53 U.S. 126
12 How. 126
13 L.Ed. 921
GREENBERRY DORSEY, COMPLAINANT AND APPELLANT,
December Term, 1851
THIS was an appeal from the Circuit Court of the United States for the Eastern District of Louisiana.
The leading facts in the case are stated in the opinion of the court, to which the reader is referred.
Upon the hearing in the Circuit Court, the bill was dismissed, and Dorsey appealed to this court.
It was argued by Mr. Henderson for the appellant, and Mr. Butler for the appellee.
Mr. Henderson, for the appellant, filed an elaborate argument, consisting of upwards of one hundred pages, in which he examined the grounds upon which Dorsey’s claim was resisted.
He said, our claim is chiefly resisted on three grounds.
1. That the agreement is void for want of valuable cause or consideration.
2. If ever valid, the right has been abandoned by complainant.
3. If ever valid, the right has been legally released by compalainant.
Other objections are interposed to our recovery by the defendant, and some of them as if they separately constituted distinct bars to our suit; but, on examination, it will be seen that, baside the three grounds of defense above specified, among the other objections, one only has any plausible claim of being separately considered a bar to the action, viz., Dorsey’s intervening bankruptcy. We think, however, this point of bankruptcy is easily answered, if we succeed in overcoming the first three objections.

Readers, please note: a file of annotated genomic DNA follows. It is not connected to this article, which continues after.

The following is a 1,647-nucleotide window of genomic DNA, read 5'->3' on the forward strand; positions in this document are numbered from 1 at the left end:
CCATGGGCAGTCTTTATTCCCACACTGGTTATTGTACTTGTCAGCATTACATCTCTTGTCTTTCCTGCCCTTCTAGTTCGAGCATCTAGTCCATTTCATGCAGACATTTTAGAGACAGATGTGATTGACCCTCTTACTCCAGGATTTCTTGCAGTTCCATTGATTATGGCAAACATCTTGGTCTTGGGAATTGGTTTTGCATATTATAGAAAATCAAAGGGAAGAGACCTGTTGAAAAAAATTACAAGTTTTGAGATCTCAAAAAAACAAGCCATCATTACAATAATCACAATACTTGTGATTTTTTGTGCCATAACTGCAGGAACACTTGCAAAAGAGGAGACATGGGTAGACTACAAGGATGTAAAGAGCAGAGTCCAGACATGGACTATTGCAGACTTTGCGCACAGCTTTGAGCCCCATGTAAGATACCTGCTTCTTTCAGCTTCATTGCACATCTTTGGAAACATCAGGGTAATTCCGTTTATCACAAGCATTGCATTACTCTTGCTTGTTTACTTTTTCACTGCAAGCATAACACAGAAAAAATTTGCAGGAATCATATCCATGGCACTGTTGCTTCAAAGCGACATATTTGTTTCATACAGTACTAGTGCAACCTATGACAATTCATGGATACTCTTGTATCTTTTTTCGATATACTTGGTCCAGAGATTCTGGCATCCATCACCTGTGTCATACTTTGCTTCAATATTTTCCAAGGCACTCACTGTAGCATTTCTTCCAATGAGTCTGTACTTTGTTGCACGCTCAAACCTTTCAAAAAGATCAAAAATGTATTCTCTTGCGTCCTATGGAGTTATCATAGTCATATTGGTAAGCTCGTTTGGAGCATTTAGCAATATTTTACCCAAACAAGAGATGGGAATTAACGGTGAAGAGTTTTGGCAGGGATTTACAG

We admit, too, that, to maintain our action, the agreement of 16th April, 1821, must appear to have been made for a valuable consideration, and we must also overcome the defendant’s pleas of abandonment and release.
First, then, as to the consideration for said agreement. The agreement being signed by both parties, binds each equally to the terms, conditions, and stipulations imposed on each, and confers the rights either has conceded to the other. We admit Dorsey’s rights are more clearly expressed in this contract than his duties; but it is plain enough that Dorsey accepts the obligation Packwood has incurred, to convey to him, on the terms expressed, one half of the property mentioned. And it is as plain in sense and meaning, though not as explicit in expression, that Dorsey does undertake to pay for one half the cost of said property, in one of two ways, viz., either from his ‘own private means, or with the one half of the profits of the plantation.’ Under the first alternative, it is obvious he might have paid up one half in advance of the payments due to Lafarge, though the duty would have been fairly performed by meeting those payments as they became due, or by paying up the half due after the profits had paid part.
But the alternative in the agreement was at Dorsey’s election, 1 Poth. Ob., p. 284, § 3; Old Code La., p. 276, art. 89, 90.
And it is the plain language of the contract, that Dorsey might ‘pay for one half the cost of said property * * * with the one half of the profits of the plantation.’ The evidence fully shows he elected this alternative, and the question now is, how might he thus pay for one half? He could only do this by aiding to produce results and profits from the plantation, and by husbanding and appropriating their proceeds to this end. To do this was the consideration, the necessary consideration, pledged and promised, as resulting from this alternative of the agreement. Hence the consideration, we insist, appears on the face of the agreement. In the first alternative, to pay one half in money; in the second, in such services as would make the plantation pay one half from half its profits. And his rights, duty, and services, under this second alternative of the agreement, go hand in hand.